There’s always a lot of talk about what to do to ensure healthy shoulders when training the bench press, and it is relatively common knowledge that the health and mobility of the thoracic spine can have a dramatic impact on health at the shoulder joints.
The picture on the left is of me benching at the Beast of the Chrome and Steel in Bradford, PA during the summer of 2008. At that point in time I had always blamed the problems I had in my upper-back on my scoliosis and the stress that heavy squatting put on my spine. I failed to consider what holding 400 plus pounds in my hands every week for 8 to 12 weeks would do the joints in my t-spine. Captain Obvious couldn’t have saved me from my narrow view.
Thankfully, I have a brilliant girlfriend (that also happens to be in Chiropractic school). She is a lot smarter than I am and I should listen to her a lot more often than I do!
One day a few weeks ago I commented on how much better that my posture looked and felt. She said, “No shit, you haven’t benched for 4 months.” Que the light bulb!
Good benchers and coaches talk in terms of creating a platform with your upper-back to bench off of. It means to squeeze the scapulae back and down and to squeeze the lats tight to create a lot of tension in the upper-body, this helps to protect the shoulders as well as keep tighter form. All the tension created by making a back platform for benching helps to guard the t-spine, but it also can be a hindrance for thoracic mobility. Holding heavy loads directly above your chest tells your body to “lock” everything in your upper-back around your spine, limiting your thoracic range of motion and eventually affecting movement in other parts of your body. As a guy that has prepared for powerlifting competition for a little over a decade now, I can tell you that this stress compounds exponentially. All of a sudden, it’s harder to reach squat depth because your t-spine isn’t moving and your deadlift is affected because you aren’t getting the extension that you need.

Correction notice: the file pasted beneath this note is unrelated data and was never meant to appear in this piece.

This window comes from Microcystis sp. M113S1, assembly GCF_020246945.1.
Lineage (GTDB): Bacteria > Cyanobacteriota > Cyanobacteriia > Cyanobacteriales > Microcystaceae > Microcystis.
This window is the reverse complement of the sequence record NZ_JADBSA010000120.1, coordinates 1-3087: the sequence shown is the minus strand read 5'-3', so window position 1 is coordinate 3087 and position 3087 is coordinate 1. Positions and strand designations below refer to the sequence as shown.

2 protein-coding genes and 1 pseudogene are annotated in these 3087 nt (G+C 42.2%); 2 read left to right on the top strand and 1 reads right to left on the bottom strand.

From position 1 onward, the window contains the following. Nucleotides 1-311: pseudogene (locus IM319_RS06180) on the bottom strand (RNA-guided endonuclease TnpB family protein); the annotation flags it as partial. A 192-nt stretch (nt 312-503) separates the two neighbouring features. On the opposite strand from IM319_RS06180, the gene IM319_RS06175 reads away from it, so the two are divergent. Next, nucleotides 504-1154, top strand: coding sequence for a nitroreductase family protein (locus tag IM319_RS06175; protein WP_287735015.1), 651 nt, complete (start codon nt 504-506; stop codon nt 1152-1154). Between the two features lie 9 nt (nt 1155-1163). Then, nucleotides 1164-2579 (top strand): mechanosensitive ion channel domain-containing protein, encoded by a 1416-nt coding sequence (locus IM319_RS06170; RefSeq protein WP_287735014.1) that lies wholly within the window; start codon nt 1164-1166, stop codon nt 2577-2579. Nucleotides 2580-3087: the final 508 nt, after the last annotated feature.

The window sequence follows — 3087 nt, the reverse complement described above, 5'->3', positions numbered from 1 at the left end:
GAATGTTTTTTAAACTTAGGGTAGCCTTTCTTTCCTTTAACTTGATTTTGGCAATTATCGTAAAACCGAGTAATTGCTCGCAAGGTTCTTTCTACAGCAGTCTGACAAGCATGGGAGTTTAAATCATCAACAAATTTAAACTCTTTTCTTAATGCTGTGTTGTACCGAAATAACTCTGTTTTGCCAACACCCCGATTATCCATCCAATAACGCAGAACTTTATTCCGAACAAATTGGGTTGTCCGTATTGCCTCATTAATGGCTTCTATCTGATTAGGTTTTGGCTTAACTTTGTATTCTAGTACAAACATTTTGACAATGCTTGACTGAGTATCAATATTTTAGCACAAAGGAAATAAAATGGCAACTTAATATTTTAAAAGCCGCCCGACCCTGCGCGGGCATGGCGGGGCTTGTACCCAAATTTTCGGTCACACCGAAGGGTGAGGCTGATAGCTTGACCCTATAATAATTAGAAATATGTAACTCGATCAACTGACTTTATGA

I was talking about these ideas with one of my buddies this past weekend and he brought up the fact that the squat and the deadlift put a fair amount of stress on the t-spine as well. He’s definitely right. However, when you squat and deadlift the force of the load is absorbed by your core and leg musculature and transferred into the floor. While benching the predominance of the force is transferred through your arms and upper-back and into the bench. Also, the majority of the gym-going weightlifters bench far more often than they squat or deadlift. So, thinking of the t-spine in relation to the bench is much broader in that sense.
So, besides making your upper-back beastly in order to handle all the stress of pressing what else should we do to ensure that our t-spine keeps its health and mobility? Thoracic mobility drills! I’m sure you saw that coming, well, because it was pretty obvious (thanks Captain!).
There are a few strategies and drills that I like most for keeping the t-spine moving during heavy bench cycles. One I got from Tony Gentilcore while I was visiting Cressey Performance in April of this year. He has his clients do thoracic extension mobilizations on a bench in between their bench press sets. If you’ve never seen a thoracic extension mobilization on a bench, it looks like this:
I’m also a huge fan of the squat to stand with a reach because it forces you to put your spine in a neutral posture before rotating with your thoracics. It’s a great drill to finish off your mobility training with at the beginning of a bench training session. This video is also from Tony Gentilcore.
Of course, the staple thoracic mobility drils done in the quadruped and side-lying positions are also great. Be sure to add at least one thoracic mobility drill in each training day to keep your upper-back moving the way it should.
It’s also a good idea to take frequent trips to the Chiropractor if you have the means. Having your vertebrae realigned and reinforcing proper movement by doing mobility drills will go even farther in the battle to keep your thoracic spine healthy.